Hinayana, Google and The Buddha

When would you say that the Chinese tradition stopped reading the Agamas?


My impression is that they had fallen into obscurity for centuries, yes. I mean, they still existed in the official canons, so somebody probably read them from time to time. Intelligent people would have known that many texts cited by the Dazhidulun, a very influential primer on Buddhism, were in the Agamas. But they weren’t something the luminaries wrote about. All the exegesis after the Tang Dynasty is on the major Mahayana sutras.

The East Asian way of organizing the Buddhist canon placed Mahayana sutras first, but the Japanese Taisho editors took the Western historical approach and placed the Agamas first. That by itself is symbolic of the Westernization that was taking place in East Asia, and Japan was the leader. And that was driven by the desperation of a couple hundred years of having European colonial powers walking on them militarily and economically. The modern history of East Asia is all about defending themselves from the West by adopting Western ways yet somehow maintaining their own identities. Yet, the colonialism also created this synergy of connecting regions of the world together. It’s hard to separate the good from the bad sometimes.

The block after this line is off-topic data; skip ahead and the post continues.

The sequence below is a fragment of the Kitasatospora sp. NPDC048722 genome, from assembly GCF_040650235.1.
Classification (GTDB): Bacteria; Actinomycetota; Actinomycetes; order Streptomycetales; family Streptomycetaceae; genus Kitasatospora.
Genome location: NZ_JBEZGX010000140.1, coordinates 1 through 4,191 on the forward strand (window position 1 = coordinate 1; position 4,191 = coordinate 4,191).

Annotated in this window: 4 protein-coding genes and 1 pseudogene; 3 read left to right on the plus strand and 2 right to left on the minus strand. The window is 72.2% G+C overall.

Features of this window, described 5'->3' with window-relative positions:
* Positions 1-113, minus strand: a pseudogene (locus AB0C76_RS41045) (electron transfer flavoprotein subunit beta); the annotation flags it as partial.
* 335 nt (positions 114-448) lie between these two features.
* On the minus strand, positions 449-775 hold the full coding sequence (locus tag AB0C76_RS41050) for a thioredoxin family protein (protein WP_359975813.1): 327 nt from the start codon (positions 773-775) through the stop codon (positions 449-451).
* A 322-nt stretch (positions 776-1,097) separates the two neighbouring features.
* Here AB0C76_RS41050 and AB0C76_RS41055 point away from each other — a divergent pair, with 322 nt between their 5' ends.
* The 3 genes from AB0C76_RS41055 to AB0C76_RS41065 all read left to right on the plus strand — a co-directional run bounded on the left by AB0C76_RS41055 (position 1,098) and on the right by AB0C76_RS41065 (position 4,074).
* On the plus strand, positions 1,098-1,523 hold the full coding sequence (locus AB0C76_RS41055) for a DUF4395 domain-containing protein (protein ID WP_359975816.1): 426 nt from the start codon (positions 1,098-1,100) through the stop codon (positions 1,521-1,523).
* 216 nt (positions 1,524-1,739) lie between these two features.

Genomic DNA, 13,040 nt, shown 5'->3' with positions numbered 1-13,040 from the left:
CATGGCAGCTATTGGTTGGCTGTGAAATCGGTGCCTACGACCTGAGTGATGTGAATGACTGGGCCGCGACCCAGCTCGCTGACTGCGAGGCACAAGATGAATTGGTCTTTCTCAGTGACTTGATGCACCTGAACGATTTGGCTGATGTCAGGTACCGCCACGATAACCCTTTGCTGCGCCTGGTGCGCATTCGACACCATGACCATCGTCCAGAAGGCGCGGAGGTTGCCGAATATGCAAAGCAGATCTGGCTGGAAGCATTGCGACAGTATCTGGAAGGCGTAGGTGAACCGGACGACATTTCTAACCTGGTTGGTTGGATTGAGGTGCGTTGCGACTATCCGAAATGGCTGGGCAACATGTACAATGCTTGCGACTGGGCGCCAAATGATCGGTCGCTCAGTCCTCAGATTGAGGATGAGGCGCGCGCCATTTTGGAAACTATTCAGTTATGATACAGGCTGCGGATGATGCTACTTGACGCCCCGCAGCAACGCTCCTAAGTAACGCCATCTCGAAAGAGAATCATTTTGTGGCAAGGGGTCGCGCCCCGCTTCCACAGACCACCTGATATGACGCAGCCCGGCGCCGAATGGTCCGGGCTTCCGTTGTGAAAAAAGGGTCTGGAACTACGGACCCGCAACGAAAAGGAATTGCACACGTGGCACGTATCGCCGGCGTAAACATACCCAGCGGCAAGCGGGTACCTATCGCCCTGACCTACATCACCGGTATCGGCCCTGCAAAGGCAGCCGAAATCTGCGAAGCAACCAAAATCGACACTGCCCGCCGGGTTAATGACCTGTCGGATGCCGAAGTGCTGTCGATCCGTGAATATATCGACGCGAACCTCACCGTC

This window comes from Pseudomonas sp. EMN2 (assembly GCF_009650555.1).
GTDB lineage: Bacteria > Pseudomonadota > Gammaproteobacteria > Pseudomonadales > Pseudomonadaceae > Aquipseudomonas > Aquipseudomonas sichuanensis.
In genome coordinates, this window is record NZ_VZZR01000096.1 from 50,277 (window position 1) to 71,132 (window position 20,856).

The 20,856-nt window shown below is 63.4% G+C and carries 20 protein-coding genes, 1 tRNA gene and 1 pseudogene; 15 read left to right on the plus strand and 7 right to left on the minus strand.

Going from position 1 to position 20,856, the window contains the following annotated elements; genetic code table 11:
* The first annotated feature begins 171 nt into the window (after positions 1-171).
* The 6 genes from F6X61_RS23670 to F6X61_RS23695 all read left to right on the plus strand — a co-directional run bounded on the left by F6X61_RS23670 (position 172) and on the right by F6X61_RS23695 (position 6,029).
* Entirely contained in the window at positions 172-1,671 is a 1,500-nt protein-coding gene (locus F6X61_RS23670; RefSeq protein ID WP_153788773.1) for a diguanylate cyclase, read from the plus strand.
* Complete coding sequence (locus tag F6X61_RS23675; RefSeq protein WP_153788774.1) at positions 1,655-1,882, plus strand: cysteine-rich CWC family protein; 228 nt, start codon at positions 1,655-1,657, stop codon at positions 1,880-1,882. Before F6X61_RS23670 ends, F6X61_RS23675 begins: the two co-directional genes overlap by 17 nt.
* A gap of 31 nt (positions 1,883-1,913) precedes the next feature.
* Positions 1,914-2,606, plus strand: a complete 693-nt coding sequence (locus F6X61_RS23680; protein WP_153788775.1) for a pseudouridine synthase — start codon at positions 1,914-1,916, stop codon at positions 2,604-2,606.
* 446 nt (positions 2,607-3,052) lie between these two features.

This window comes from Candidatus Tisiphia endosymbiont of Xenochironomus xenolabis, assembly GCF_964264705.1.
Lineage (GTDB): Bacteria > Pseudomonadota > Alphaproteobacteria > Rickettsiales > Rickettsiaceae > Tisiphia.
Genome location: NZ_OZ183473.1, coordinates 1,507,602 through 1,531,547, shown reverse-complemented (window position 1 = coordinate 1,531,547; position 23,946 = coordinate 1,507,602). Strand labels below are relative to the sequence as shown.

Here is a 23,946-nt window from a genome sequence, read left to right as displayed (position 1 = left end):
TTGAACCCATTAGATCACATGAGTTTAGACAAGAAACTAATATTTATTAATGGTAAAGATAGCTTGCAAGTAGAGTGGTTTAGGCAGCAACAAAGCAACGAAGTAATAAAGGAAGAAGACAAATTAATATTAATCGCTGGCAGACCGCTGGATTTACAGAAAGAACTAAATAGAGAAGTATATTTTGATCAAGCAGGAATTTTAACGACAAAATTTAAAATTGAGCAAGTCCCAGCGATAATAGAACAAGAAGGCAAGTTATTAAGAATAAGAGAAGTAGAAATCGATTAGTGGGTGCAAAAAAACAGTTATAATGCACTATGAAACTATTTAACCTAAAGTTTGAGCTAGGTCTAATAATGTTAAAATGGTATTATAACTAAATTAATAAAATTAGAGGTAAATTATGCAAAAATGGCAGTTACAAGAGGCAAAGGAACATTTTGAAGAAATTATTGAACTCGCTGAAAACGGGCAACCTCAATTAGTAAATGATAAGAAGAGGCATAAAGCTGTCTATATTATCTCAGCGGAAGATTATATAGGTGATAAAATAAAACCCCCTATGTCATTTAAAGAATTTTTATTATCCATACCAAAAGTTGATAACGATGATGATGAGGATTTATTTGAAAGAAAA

This also led to Theravada Buddhists traveling to Mahayana countries, and vice versa, which may have had an impact as well.

Incidentally, the study of the suttas seems to have also fallen out of favor in Theravada lands until the rise of the Buddhist modernism of people like King Mongkut. It seems like both major Buddhist traditions began to “rediscover” the suttas at around the same time, and mainly due to Western scholarship’s influence.


However, Western scholars of early Buddhism are likely now far behind, because they simply ignore the relevant findings of Yinshun. As Choong Mun-keat states thus (p. 911):

“At the outset I drew attention to a widespread failure, among Western scholars of early Buddhism, to take due account of the very substantial research findings of Master Yinshun. My hope is that the present paper will help to eliminate this blind spot by providing a brief but thought-provoking glimpse at the work of this still seriously underrated Chinese scholar.” (“Ācāriya Buddhaghosa and Master Yinshun 印順 on the Three-aṅga Structure of Early Buddhist Texts”, Research on the Saṃyukta-āgama , pp. 883-932).